When acting as the General Manager of a baseball team, it is typically in one’s best interest to leave no stone unturned when it comes to building out a roster. Even though a move might seem obvious, (signing Albert Pujols to play first base, for instance), diligence on the part of the scouts and the front office is not only a necessity, but good business.
That’s why it’s not terribly surprising to learn that the Philadelphia Phillies reached out to former closer and current retiree, Billy Wagner, before signing Jonathan Papelbon.
From Mark Hale of the New York Post:
Wagner, who retired after a sparkling 2010 with the Braves, told The Post yesterday the Phillies called him directly after the 2011 season ended.
“It was after the regular season ... just to see if I was even contemplating coming back or had an itch or anything,” Wagner said. “I just told them, ‘No, I do not have an itch.’”
It would have been a creative, and not-so-expensive solution to the ninth inning, and despite Wagner being 40 years old and having been out of baseball for a year, his impressive resume speaks for itself.
After notching 59 saves with an 1.86 ERA in 2004 and 2005 for the Phillies, he went on to be one of baseball’s best relief pitchers for the New York Mets, while also spending time with the Boston Red Sox and the Atlanta Braves, before he retired following the 2010 season. The lefty, who could likely become immortalized in Cooperstown, has a 2.31 ERA over 903 innings, where he struck out batters to the tune of 11.9 per nine innings, while earning 422 career saves.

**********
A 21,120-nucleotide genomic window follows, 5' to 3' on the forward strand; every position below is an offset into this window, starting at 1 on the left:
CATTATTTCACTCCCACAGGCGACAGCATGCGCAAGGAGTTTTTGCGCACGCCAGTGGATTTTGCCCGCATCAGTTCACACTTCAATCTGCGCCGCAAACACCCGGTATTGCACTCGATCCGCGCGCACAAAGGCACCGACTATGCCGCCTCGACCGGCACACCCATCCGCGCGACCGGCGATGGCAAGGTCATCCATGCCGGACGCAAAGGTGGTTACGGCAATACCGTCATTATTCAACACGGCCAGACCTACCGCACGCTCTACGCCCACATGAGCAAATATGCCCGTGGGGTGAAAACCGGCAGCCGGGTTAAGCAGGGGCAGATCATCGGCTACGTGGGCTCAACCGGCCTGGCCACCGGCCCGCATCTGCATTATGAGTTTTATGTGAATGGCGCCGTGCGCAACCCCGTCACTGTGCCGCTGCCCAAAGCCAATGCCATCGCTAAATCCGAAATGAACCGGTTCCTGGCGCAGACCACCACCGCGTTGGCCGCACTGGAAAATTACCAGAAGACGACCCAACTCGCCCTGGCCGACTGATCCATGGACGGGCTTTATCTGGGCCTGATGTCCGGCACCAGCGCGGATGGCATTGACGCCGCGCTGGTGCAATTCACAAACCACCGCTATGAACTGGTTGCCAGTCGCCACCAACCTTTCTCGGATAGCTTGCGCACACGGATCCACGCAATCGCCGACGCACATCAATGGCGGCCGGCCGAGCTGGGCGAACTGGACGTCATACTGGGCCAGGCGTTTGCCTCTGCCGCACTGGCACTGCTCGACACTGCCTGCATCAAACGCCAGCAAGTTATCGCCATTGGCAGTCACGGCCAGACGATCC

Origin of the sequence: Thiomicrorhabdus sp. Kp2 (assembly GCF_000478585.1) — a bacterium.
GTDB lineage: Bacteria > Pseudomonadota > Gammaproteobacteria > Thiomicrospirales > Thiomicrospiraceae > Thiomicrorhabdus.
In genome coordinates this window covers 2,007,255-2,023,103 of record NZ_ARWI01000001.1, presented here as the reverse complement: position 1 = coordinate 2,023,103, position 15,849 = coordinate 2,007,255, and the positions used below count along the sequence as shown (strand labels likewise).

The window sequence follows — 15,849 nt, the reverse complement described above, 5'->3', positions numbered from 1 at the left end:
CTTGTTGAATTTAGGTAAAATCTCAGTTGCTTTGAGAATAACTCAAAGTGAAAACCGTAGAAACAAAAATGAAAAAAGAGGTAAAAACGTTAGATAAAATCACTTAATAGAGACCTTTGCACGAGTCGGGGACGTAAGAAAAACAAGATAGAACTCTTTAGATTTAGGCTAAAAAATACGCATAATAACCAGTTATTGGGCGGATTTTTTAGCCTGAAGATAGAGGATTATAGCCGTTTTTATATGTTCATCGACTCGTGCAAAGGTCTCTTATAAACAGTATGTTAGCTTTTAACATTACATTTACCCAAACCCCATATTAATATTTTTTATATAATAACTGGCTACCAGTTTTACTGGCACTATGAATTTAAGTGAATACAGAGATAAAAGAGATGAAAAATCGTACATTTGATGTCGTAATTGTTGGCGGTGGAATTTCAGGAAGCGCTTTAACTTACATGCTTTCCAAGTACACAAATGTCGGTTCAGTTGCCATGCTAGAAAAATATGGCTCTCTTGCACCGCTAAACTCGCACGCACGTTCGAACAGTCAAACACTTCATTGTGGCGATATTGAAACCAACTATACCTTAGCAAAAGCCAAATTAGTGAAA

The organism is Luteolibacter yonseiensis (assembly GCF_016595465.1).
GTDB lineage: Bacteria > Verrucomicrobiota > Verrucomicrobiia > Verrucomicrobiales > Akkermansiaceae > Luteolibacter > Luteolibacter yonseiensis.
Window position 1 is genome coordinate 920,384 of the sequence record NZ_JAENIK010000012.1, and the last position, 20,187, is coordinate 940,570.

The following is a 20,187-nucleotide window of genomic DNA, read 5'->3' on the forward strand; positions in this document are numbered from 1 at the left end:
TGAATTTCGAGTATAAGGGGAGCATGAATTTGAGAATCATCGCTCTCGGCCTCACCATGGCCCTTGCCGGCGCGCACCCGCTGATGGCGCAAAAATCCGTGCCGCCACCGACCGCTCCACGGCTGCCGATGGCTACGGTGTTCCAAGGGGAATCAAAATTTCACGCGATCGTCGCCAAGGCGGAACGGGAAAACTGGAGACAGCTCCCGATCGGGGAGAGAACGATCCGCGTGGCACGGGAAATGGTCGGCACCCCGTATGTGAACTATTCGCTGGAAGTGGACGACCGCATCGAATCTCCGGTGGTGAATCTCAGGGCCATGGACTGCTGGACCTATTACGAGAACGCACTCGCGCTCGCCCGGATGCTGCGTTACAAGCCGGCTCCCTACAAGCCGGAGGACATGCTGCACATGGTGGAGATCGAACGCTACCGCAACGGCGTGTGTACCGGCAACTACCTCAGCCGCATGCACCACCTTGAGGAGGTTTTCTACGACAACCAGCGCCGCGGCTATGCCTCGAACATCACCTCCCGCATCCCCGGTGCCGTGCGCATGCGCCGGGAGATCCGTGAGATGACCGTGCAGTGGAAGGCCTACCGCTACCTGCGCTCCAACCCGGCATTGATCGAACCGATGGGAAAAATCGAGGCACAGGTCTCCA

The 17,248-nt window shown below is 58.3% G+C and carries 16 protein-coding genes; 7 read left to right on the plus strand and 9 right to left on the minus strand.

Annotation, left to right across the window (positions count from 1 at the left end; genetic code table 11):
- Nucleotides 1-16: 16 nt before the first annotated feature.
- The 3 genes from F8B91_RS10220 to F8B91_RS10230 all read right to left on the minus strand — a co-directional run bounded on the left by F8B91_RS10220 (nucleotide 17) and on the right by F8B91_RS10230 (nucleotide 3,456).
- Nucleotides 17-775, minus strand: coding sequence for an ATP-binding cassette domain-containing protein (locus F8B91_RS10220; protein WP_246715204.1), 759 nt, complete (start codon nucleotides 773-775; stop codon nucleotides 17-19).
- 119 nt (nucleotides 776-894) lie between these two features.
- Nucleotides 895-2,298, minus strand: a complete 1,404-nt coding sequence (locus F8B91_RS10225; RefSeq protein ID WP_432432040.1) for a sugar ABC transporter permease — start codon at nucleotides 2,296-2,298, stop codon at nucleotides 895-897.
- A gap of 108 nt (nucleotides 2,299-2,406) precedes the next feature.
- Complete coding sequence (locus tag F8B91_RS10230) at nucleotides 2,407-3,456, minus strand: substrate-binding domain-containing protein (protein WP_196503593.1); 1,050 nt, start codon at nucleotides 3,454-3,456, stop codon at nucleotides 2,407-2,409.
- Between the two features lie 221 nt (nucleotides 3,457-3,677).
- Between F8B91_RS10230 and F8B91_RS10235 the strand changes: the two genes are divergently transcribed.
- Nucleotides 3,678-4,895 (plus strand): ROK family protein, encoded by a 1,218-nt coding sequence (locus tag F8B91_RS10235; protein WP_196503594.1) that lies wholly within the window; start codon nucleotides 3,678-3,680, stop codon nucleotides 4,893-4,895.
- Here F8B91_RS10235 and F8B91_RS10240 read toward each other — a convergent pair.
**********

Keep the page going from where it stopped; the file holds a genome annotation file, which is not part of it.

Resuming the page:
And despite his departure from Philadelphia following 2005 (to call it acrimonious would be an understatement), it’s a new regime and an entirely different team than the one he left for more dollars and a bigger contract, so it’s not likely that Wagner would have held a grudge (if he did, at all) against the organization who will likely be heavily favored to win the National League east in 2012.
Personally, I would’ve relished the return of the fire-balling lefty. Even though he is older than most closing pitchers and has had to deal with some injuries over the past few seasons, it would have allowed the Phillies to save money without losing too much in terms of talent. Plus, I can't get enough of the "this team is too old!!!!!" criticisms.